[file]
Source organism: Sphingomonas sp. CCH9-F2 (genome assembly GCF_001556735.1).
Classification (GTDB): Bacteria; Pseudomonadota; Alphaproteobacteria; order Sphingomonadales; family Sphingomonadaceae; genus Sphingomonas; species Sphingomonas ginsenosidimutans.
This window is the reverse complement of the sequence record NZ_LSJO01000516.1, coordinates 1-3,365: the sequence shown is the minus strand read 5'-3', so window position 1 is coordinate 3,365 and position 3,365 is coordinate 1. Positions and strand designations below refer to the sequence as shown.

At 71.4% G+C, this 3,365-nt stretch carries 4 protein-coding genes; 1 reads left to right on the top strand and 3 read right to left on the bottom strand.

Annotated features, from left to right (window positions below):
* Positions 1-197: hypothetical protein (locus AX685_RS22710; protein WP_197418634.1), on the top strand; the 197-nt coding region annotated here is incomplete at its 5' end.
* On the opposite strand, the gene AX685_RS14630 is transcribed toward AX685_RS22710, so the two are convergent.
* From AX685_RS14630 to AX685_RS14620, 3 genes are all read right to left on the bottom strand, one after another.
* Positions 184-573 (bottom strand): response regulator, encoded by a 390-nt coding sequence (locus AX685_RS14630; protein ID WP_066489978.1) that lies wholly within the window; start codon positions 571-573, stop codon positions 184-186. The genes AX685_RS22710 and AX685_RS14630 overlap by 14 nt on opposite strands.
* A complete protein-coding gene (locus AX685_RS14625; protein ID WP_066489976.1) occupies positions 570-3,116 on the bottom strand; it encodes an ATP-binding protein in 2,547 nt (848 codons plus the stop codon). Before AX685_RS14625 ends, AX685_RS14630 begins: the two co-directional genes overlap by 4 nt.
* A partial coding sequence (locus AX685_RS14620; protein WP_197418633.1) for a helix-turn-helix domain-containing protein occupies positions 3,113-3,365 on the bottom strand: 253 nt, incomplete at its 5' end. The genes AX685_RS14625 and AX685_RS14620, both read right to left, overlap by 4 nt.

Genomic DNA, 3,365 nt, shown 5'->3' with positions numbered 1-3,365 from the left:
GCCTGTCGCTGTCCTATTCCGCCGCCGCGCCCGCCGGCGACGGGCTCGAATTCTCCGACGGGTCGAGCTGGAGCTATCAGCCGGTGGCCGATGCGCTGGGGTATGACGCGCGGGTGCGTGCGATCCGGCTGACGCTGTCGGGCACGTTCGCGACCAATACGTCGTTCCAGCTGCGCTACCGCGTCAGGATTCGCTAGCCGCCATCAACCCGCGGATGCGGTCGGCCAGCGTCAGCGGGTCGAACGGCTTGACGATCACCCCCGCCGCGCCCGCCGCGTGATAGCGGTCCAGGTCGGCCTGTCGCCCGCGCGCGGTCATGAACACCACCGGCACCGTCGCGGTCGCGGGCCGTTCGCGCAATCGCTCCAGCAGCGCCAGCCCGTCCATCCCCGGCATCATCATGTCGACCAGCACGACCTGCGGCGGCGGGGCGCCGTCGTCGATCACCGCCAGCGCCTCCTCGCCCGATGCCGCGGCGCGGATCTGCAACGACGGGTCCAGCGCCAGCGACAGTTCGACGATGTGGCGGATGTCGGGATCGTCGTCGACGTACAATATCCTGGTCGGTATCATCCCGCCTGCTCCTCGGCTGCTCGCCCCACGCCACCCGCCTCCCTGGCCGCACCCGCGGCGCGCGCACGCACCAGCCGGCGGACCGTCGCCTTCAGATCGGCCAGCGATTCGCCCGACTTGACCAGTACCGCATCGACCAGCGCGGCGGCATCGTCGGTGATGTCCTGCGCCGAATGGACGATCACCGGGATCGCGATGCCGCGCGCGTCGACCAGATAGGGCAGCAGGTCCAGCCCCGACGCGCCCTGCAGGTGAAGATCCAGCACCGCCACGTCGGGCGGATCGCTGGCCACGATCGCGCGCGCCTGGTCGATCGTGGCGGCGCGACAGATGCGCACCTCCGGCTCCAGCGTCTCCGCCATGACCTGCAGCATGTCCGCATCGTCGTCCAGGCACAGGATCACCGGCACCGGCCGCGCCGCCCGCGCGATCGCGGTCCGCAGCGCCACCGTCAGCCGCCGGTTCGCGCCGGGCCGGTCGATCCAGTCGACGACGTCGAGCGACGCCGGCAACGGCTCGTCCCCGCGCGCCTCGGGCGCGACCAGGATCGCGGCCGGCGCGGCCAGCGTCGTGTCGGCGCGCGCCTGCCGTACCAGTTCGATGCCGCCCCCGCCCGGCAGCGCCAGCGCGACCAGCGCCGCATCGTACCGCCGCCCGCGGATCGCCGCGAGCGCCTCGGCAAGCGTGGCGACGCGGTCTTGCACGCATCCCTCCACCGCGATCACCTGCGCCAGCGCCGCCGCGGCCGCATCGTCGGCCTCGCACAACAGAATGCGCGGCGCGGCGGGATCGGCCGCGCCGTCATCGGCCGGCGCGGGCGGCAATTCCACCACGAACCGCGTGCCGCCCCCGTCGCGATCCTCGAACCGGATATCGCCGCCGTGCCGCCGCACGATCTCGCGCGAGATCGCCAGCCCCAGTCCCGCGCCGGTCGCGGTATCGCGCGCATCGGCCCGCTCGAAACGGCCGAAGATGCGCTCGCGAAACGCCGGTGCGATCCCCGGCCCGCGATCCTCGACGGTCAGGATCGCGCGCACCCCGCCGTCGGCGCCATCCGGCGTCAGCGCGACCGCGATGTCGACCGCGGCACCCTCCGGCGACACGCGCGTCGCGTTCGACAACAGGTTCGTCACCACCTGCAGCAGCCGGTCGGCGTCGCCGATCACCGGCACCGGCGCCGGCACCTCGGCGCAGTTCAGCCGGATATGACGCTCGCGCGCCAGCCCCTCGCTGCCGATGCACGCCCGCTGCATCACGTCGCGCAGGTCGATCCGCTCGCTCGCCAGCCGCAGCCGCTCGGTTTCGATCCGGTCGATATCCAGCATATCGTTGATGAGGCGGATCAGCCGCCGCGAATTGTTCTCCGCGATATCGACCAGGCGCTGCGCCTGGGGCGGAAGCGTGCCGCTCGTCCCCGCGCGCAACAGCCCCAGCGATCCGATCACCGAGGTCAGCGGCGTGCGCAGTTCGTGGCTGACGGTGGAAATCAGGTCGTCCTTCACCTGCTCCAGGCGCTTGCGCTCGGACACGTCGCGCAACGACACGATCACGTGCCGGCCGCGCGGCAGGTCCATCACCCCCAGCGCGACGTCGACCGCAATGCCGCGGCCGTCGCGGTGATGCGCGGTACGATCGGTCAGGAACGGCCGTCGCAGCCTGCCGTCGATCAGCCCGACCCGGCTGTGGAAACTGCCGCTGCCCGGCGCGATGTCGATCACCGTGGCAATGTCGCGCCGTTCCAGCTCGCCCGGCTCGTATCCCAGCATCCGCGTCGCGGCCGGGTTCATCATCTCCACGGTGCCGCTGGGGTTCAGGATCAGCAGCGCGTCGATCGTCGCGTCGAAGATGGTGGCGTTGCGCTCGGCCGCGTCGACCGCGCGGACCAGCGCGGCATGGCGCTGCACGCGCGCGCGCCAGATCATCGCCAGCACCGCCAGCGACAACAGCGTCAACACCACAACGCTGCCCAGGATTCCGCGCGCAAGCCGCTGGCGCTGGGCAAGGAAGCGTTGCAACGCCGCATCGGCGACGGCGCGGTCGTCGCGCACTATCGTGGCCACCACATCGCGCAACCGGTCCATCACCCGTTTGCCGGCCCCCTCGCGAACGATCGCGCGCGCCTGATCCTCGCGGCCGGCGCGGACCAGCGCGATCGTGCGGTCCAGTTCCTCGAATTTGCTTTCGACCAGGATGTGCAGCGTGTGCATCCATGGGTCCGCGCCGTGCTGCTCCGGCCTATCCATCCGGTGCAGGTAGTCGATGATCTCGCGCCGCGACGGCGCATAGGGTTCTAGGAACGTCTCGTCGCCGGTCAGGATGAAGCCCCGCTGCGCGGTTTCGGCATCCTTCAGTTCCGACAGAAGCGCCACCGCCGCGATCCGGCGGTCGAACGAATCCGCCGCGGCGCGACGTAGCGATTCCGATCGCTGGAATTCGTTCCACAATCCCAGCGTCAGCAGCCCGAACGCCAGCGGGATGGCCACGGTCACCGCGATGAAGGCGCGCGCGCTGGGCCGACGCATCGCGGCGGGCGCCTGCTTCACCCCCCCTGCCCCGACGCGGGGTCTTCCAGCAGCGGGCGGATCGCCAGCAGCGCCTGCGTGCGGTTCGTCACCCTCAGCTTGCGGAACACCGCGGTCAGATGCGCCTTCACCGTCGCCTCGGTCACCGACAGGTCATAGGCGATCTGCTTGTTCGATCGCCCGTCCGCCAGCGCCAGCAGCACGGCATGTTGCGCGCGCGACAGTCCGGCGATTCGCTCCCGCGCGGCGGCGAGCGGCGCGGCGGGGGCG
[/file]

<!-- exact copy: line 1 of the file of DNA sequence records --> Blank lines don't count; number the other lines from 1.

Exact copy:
Source organism: Sphingomonas sp. CCH9-F2 (genome assembly GCF_001556735.1).